On World AIDS Day, Cone Health Clinic Looks at Progress
The Cone Health Regional Center for Infectious Diseases has brought hope to patients for 26 years.
Research director Charles Hansen remembers the early days of HIV/AIDS: “We had no medicines and then we had just one, AZT. You took a handful of pills every day, and the side effects were horrible. And still so many people died.” The Cone Health Regional Center for Infectious Diseases (RCID) was one of the few places in the area where people with acquired immune deficiency syndrome (AIDS) or the virus that causes it, human immunodeficiency virus (HIV), could turn for help. Throughout the 26 years since the clinic began treating patients, it has offered something more important – hope.
Jimmy Epps found hope at RCID when he was diagnosed with HIV in 1991. Through the years, he has taken “10 to 15 different medications.” He changed medications when they no longer worked or something better came along. One medication was even chewable. “Did not taste all of that pleasant. It tasted like chalk,” says the retired social security counselor. “You chewed it quick, swallowed it fast and drank lots of water.”
Finding those better medications has been a big part of the work RCID does. RCID has been a member of the AIDS Clinical Trials Group (ACTG) for the past 26 years. That made all of the difference with Epps. “If it weren’t for the clinical trials in the early days, I wouldn’t have been able to get my medications,” he says of the very expensive drugs.
Epps looks back on the care he has received over the past quarter of a century and appreciates the hope he has found in the changing ways HIV/AIDS is treated. Today, he takes only four pills a day. “This year, my health has been absolutely wonderful and I very thankful,” says Epps.
Since the early epidemic, the ACTG has revolutionized the care of HIV-infected patients. No longer a “death sentence,” most newly diagnosed HIV patients manage their infections by taking just a single tablet a day. Not only have the numbers of pills dropped, but gone too are intolerable side effects, making them easier to keep taking. In fact, nearly 90 percent of the 1,500 patients at RCID comply with their treatment to the point where the virus is essentially undetectable in their blood. Today, HIV patients have life expectancies that are about the same as those without the virus. “One of my patients says it best in that he no longer struggles trying to survive and live with HIV. He thrives in his life, fully in control through the pills he takes each and every day,” says Kees Van Dam, MD, director of research for RCID.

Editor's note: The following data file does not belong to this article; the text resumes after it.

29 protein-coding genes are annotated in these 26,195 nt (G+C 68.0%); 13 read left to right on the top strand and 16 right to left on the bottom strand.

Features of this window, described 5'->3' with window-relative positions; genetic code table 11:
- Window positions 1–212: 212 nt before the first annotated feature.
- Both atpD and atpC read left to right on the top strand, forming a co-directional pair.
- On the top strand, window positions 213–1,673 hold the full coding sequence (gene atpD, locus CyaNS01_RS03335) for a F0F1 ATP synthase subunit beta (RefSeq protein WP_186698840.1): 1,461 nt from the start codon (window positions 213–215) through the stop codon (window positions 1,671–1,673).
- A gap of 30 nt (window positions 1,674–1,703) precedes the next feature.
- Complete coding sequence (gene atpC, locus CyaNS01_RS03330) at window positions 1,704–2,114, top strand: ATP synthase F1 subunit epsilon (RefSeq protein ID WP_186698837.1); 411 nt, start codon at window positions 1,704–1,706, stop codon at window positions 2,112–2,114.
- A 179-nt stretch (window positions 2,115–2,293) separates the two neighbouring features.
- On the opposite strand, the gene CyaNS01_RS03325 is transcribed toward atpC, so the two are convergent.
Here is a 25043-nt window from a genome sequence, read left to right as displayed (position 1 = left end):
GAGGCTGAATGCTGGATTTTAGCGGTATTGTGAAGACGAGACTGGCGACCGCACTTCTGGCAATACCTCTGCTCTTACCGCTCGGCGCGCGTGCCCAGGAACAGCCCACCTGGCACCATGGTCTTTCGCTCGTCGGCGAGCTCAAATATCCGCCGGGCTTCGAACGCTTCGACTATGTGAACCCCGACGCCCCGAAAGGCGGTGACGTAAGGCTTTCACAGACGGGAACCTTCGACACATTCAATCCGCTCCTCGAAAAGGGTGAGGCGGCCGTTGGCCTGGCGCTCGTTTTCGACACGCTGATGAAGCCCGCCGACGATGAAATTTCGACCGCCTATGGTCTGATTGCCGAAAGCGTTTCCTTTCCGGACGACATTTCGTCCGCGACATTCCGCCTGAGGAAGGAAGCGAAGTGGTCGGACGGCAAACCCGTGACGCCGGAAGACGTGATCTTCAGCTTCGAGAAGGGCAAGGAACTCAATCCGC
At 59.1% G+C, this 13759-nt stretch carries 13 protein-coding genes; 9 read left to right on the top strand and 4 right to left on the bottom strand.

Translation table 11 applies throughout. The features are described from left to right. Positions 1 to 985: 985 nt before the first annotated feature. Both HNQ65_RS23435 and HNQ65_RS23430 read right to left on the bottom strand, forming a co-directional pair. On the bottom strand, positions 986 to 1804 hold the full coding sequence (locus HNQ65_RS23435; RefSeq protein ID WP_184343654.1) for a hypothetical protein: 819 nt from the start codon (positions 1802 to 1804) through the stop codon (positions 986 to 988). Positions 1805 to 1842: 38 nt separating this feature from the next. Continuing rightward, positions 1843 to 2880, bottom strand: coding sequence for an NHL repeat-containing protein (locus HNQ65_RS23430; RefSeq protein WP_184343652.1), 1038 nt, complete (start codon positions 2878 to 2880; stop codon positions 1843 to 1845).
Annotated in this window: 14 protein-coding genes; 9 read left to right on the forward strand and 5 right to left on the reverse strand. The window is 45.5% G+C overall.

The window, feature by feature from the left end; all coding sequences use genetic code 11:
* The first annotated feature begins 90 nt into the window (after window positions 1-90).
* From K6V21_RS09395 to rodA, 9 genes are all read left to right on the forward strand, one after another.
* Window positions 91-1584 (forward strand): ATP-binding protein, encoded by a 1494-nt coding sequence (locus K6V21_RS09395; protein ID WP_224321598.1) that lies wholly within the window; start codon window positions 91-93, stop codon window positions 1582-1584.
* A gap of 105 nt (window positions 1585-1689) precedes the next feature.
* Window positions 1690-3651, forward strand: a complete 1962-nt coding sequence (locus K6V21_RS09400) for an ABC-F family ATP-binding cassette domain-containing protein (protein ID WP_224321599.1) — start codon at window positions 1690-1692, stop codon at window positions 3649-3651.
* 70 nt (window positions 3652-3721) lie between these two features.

About 200 new patients are seen every year, and undiagnosed HIV remains a tremendous problem. Greensboro-High Point is ranked 20th among major metropolitan areas in the United States in numbers of new infections per capita. So Van Dam urges testing. “Getting into care, if positive, is critical,” says Van Dam. “Too many avoid testing and do not know their status. Others, who are positive, struggle with fears, stigma and other barriers, and go untreated.”
Still Van Dam hopes to see an end to the AIDS epidemic. RCID will take part in a new trial early next year that will compare a daily pill that helps prevent infection to a shot that is only needed once every two months. “This isn’t a vaccine, but it may bring us closer to a more effective, long-lasting means to prevent infection. We hope that this will help us bend the curve of this epidemic and one day end HIV infection.”